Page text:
Analysts research the website content of Ukrainian universities, analyze how informative and complete it is to satisfy the information needs of its potential students, create respective ranking. Experts discuss further implications of the ranking and note that openness of universities increases their social credibility and attracts donors.
Kyiv, September 14, 2016. New rating of Ukrainian higher education institutions outlines Top-10 universities with most useful and up-to-date content on respective websites. Top-10 Universities are Kyiv-Mohyla Academy, Igor Sikorsky Kyiv Polytechnic Institute, National University of Life and Environmental Sciences, Vasyl Stefanyk Precarpathian National University, Uman State Pedagogical University, Donetsk National University of Economics and Trade, Lviv Polytechnic National University, Ternopil Volodymyr Hnatyuk National Pedagogical University, Taras Shevchenko National University of Kyiv and Uman National University of Horticulture. These are the results of a research conducted by CEDOS analytical center presented at a press-briefing at Ukraine Crisis Media Center. All state and municipal universities but universities offering law enforcement degrees were subject of the research. In total, the research covered 186 universities, teaching over 91 per cent of all Ukrainian students.
Main target of the research is to draw the universities’ attention to how their websites provide high school graduates with full information on the degree, so that his/her choice is well-balanced. Yehor Stadny, executive director of CEDOS analytical center noted that 56% of all school graduates among those interviewed were using the website as the main source of information. At the same time 59% were complaining about the lack of such information. “Only 20% of universities exceeded the threshold of 50 out of 100 points available. Thus, the overall level of websites’ saturation with information remains insufficient,” the expert said. Compared to the last year 12 universities improved their positions in the ranking, to the largest extent – Kyiv-Mohyla Academy (10 more points). According to Stadny, the research also aims at discovering flagships of best practices among Ukrainian universities so that other educational institutions may use them as a benchmark. Stadny added that 70 universities have already checked their positions in the ranking, 12 of them have turned to CEDOS analysts for additional recommendations as to how improve the websites.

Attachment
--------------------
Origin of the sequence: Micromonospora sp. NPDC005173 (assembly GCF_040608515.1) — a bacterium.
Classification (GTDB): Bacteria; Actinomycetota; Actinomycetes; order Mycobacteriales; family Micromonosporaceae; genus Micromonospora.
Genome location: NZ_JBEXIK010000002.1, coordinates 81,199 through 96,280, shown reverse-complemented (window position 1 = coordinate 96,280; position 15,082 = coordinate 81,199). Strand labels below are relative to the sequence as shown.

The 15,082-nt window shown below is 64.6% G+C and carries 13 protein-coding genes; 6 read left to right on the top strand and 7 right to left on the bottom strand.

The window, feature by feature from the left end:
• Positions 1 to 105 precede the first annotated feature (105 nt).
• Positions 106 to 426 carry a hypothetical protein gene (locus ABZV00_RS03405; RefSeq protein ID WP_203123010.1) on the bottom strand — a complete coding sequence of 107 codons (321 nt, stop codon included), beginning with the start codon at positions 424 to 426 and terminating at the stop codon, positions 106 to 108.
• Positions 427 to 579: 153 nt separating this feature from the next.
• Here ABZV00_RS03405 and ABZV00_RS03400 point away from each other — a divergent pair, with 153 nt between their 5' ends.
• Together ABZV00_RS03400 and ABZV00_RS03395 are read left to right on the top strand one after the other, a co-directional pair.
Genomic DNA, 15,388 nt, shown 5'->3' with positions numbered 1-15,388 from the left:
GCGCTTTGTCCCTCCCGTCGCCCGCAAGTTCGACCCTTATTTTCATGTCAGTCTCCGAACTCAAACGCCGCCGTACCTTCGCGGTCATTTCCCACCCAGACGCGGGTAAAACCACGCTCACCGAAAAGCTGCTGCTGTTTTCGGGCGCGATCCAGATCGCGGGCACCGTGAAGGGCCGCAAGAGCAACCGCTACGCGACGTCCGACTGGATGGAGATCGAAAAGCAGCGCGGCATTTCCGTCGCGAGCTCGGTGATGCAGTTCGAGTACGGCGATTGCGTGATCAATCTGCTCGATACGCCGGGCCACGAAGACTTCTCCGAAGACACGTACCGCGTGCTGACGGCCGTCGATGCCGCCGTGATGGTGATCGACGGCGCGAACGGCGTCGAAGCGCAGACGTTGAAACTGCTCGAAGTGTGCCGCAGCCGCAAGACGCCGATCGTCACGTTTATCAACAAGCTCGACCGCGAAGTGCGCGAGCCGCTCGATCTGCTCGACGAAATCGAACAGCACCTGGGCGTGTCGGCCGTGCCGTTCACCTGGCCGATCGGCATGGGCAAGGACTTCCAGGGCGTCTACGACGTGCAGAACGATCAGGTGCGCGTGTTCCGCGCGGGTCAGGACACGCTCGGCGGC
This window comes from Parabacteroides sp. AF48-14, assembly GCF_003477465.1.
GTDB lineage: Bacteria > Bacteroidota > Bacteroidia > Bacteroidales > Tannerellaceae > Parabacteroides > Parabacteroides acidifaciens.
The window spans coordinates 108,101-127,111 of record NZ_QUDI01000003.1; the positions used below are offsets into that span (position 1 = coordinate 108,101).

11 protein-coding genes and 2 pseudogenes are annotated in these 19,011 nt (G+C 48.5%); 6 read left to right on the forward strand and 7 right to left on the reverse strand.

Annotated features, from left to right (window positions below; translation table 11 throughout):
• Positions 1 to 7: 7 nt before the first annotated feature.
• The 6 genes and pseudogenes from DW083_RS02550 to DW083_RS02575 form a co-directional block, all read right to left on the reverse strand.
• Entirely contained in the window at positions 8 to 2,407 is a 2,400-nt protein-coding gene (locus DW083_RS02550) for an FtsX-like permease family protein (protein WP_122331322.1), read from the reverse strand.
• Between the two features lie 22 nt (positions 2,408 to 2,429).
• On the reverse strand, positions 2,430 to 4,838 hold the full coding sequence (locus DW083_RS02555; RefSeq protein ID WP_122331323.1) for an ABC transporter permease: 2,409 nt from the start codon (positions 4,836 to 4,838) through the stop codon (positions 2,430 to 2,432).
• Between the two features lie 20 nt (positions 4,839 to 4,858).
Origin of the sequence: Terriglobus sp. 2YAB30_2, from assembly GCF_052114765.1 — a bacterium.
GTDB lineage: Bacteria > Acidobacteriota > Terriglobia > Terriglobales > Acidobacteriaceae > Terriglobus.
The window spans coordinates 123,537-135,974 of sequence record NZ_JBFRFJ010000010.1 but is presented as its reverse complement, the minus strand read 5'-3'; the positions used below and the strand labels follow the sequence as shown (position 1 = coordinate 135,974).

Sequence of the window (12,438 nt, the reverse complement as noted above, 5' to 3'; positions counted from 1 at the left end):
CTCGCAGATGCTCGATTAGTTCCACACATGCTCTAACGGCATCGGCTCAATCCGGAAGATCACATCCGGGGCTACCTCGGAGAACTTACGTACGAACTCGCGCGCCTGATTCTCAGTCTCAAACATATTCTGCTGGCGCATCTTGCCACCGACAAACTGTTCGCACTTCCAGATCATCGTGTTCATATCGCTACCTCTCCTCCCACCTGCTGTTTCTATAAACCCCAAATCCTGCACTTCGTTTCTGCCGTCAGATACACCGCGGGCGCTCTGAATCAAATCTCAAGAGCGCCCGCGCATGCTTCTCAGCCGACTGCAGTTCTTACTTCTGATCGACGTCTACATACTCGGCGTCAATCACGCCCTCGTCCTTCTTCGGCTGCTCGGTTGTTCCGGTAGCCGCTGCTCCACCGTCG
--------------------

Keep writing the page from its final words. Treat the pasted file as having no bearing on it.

Education officials approve of survey and suggest further improving it
“Transparency and financial reporting that is currently missing on the websites of all universities is a requirement of the Law on higher education. It is a precious piece of information for us, from the standpoint of how the universities are implementing it,” noted the Minister of Education and Science of Ukraine, Lilia Hrynevych. Mykyta Andreyev, member of the National Agency Certifying Quality of Higher Education, added that are not only some universities don’t publishing information, but they also don’t respond to public queries.
Lilia Hrynevych and Mykyta Andreyev noted that the tools that CEDOS analysts applied will be in use for systematic work of the National agency on certifying the quality of higher education in the field of institutions certification and of the Ministry of Education and Science. Oleg Sharov, director of the Higher Education Department of the Ministry of Education and Science of Ukraine, added that the ranking in case it comprises all forms of property, would become the national university ranking along with the top-200 one. At the same time according to Volodymyr Bugrov, vice rector of the Taras Shevchenko National University of Kyiv, clear ranking criteria need to be developed that would enable comparing all universities among themselves on equal terms.